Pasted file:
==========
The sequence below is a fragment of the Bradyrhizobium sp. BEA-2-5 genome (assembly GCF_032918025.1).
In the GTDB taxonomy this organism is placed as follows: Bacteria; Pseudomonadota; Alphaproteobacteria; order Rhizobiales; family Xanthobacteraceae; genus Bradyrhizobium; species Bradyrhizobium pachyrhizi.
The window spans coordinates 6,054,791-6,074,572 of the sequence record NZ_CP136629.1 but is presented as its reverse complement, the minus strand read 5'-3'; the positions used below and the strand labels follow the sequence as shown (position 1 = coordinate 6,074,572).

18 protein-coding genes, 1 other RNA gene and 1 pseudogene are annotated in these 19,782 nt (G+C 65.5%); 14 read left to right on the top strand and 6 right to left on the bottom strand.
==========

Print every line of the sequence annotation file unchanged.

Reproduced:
The sequence below is a fragment of the Bradyrhizobium sp. BEA-2-5 genome (assembly GCF_032918025.1).
In the GTDB taxonomy this organism is placed as follows: Bacteria; Pseudomonadota; Alphaproteobacteria; order Rhizobiales; family Xanthobacteraceae; genus Bradyrhizobium; species Bradyrhizobium pachyrhizi.
The window spans coordinates 6,054,791-6,074,572 of the sequence record NZ_CP136629.1 but is presented as its reverse complement, the minus strand read 5'-3'; the positions used below and the strand labels follow the sequence as shown (position 1 = coordinate 6,074,572).

18 protein-coding genes, 1 other RNA gene and 1 pseudogene are annotated in these 19,782 nt (G+C 65.5%); 14 read left to right on the top strand and 6 right to left on the bottom strand.